Closing statement at the conference on protecting children in armed conflict

 

Minister of Foreign Affairs Anniken Huitfeldt’s closing statement at the conference on Protecting Children in Armed Conflict, 6 June 2023. Norway hosted the conference that took place in Oslo, Norway.

Ladies and Gentlemen,
Dear colleagues,

Yesterday, we started building a stronger community for the protection of children in armed conflict.

Inspiring statements and discussions yesterday and today have made us wiser. Speakers have shared their experiences and good practices.

Many participants mentioned the importance of prevention.

We must work in parallel:

  • to prevent conflicts overall, as children will always suffer the most
  • to prevent the suffering of children when conflicts strike
  • and to provide support to children when war rages

To this end, solid funding is required.

We have also heard states and organisations make solid commitments.

Mozambique had several. I would like to highlight the following: Ensure that children recruited or used by military or terrorist groups are demobilized or released. And ensure that appropriate assistance is provided for their recovery, as well as their social re-integration without discrimination.

The African Union made a number of commitments to strengthen the protection of children.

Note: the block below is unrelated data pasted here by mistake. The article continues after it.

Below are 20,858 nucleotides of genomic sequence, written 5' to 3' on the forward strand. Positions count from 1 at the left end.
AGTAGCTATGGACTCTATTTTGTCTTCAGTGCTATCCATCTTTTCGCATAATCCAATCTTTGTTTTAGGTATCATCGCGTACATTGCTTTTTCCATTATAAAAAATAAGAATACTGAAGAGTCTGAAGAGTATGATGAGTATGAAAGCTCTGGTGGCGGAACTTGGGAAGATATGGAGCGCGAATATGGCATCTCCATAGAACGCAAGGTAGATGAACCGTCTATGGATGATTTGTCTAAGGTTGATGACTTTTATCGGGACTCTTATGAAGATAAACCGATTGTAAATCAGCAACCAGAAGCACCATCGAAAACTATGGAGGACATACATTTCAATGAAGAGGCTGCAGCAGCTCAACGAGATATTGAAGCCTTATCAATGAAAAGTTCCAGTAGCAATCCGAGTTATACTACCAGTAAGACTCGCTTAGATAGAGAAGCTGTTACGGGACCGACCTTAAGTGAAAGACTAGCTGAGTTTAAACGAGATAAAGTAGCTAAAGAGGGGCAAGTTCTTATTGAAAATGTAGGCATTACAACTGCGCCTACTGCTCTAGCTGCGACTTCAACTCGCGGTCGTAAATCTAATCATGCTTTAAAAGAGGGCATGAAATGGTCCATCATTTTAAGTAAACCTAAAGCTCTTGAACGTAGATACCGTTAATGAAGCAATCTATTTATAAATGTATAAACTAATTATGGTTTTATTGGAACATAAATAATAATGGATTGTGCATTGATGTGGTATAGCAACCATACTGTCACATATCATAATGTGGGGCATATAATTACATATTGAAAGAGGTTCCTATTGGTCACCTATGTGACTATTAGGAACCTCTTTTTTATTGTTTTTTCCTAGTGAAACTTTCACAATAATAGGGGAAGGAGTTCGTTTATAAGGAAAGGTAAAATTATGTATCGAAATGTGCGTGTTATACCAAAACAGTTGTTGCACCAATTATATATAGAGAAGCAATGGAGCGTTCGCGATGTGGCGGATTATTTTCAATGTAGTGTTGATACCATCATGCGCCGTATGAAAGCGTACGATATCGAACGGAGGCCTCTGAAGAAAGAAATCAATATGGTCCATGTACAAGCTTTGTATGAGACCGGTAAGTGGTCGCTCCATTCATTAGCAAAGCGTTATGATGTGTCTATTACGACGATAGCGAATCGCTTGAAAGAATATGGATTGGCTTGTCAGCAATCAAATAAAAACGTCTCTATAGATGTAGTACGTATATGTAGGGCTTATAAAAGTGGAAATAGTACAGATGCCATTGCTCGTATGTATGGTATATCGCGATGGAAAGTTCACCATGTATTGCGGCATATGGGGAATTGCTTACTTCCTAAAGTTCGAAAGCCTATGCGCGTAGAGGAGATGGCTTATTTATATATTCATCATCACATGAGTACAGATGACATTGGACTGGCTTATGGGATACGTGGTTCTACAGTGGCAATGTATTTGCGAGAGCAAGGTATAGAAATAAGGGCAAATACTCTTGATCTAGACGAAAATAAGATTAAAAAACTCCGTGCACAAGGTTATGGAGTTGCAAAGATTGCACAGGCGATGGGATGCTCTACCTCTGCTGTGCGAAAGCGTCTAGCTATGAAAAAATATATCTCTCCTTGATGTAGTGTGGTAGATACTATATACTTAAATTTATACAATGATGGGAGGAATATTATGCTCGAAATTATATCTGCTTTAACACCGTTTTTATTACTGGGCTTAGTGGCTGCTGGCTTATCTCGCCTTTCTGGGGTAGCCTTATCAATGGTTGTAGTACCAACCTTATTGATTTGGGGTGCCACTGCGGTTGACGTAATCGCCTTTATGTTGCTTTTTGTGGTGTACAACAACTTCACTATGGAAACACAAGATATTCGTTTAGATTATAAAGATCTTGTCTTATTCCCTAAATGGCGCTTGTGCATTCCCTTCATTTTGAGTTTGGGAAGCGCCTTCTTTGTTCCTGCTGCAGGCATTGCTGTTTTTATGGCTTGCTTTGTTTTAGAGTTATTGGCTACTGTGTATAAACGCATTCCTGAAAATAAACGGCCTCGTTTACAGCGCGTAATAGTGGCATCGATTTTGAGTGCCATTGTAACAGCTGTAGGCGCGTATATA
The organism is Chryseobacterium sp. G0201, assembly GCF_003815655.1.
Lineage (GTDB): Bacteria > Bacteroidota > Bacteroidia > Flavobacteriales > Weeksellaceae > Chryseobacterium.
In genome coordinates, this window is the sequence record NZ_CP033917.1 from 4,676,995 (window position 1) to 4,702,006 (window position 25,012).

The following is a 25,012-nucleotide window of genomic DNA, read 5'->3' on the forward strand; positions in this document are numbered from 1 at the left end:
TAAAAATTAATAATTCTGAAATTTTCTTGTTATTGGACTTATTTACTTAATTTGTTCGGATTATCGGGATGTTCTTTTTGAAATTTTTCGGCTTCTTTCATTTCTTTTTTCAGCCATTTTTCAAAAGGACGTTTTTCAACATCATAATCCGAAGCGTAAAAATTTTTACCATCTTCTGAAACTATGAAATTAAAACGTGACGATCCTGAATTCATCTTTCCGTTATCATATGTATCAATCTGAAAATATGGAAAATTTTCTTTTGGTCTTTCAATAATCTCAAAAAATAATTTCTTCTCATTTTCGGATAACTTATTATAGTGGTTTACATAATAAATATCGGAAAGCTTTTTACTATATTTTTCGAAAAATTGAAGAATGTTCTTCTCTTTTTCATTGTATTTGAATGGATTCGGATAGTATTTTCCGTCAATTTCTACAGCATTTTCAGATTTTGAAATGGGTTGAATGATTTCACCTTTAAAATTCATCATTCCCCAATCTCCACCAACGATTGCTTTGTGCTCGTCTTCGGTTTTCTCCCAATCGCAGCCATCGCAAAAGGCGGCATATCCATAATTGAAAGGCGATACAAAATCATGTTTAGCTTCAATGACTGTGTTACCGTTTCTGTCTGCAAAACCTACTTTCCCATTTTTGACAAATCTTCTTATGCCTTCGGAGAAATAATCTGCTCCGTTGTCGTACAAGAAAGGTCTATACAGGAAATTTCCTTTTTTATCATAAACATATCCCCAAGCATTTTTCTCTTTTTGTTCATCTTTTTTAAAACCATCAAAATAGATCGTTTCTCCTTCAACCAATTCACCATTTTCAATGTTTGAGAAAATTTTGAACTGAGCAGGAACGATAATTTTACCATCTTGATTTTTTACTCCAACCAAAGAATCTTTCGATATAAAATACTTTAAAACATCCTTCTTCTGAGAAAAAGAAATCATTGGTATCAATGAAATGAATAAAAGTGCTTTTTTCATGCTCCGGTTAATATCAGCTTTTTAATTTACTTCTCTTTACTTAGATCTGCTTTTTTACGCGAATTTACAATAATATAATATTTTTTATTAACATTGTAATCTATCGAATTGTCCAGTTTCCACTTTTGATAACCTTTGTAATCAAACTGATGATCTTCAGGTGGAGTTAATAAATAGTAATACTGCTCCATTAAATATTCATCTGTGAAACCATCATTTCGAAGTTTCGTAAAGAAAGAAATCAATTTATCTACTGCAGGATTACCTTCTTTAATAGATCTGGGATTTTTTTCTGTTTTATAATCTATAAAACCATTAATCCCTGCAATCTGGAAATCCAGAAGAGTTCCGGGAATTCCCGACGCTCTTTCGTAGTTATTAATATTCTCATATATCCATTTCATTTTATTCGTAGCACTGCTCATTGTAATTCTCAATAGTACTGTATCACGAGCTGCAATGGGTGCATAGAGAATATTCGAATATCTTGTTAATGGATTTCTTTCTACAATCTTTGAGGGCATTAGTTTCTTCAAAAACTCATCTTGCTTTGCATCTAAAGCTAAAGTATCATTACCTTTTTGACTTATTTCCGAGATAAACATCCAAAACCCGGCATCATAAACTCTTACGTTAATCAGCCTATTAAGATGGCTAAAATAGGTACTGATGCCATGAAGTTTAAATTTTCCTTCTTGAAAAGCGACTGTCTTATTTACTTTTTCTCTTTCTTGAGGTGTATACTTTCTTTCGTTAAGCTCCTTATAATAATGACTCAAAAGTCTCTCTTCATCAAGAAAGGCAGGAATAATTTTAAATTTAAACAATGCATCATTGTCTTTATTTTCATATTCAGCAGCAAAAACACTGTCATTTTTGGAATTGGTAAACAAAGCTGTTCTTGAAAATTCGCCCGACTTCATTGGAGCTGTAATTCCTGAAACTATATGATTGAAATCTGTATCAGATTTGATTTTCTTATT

The UN Committee on the Rights of the Child is joining the Global Commitment.

Street Child Italy committed to strengthen the resilience and lifesaving skills of children affected by armed conflict. And to support the safe socio-economic reintegration of children in protective families and communities.

The Grassroot Empowerment & Development Organization committed to ensure that children in the conflict zones where they operate are protected and assisted to recover from trauma and other consequences of conflict.

Earlier today, Jan Egeland of the Norwegian Refugee Council underlined the importance of presence. We simply cannot protect children if we are not there to protect them. Presence also means that we need to speak to all parties that harm children.

My colleague from Niger expressed his government’s commitment to treating children as victims, no matter what they have been forced to do.

***

Friends,

Protecting children in conflict is a fundamental responsibility of all states and all communities.

It requires cooperation on all levels, with contributions from civil society, international, regional, and local organisations.

Yesterday, I invited everyone to use this conference to bolster these partnerships. I believe that we have done so.

I would like to thank all of you, and in particular our partners, UNICEF, Save the Children, ICRC, the Office of Special Representative Gamba, the African Union and OCHA.

We could not have done this without you.

In addition to organizing the conference with us, you are the ones who work hard every day to protect children in conflict zones.

Your efforts enable progress towards our common goal: that children are safe and given the opportunity to reach their full potential.

Thank you.

Source – Norwegian Government